In this paper we analyse the dynamics of trade patterns in the six largest industrialised countries and in eight fast growing Asian economies. For each of these countries we study the shape of the sectoral distribution of an index of trade specialisation and its evolution over time. Our analysis shows a marked difference between the advanced and the emerging countries as far as the degree of persistence is concerned: the former have in fact a highly persistent trade pattern, whereas the latter show a rapidly changing trade specialisation. However, the two groups of countries are more similar as far as the evolution of the degree of specialisation is concerned. Although emerging countries are still more specialised than the industrialised countries, both groups show a tendency toward a reduced polarisation and a more symmetric distribution of the specialisation index. This evidence is in line with the traditional trade theory, in which changing comparative advantage is the determinant of a changing trade pattern. Contrarily, this evidence does not support the idea that self-reinforcing mechanisms are prominent in international trade specialisation.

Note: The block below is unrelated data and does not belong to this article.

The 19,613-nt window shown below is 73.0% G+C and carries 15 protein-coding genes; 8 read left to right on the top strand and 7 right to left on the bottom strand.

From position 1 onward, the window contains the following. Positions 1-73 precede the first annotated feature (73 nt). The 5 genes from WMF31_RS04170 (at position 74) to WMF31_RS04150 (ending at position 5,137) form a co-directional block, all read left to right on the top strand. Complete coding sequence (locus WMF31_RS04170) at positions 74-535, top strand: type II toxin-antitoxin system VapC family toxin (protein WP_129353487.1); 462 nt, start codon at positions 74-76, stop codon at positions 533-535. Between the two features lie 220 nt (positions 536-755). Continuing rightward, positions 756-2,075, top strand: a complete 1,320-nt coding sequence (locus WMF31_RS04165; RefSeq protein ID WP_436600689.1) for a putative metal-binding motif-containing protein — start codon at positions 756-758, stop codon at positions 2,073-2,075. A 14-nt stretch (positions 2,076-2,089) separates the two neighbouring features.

ASJC Scopus subject areas
- Economics and Econometrics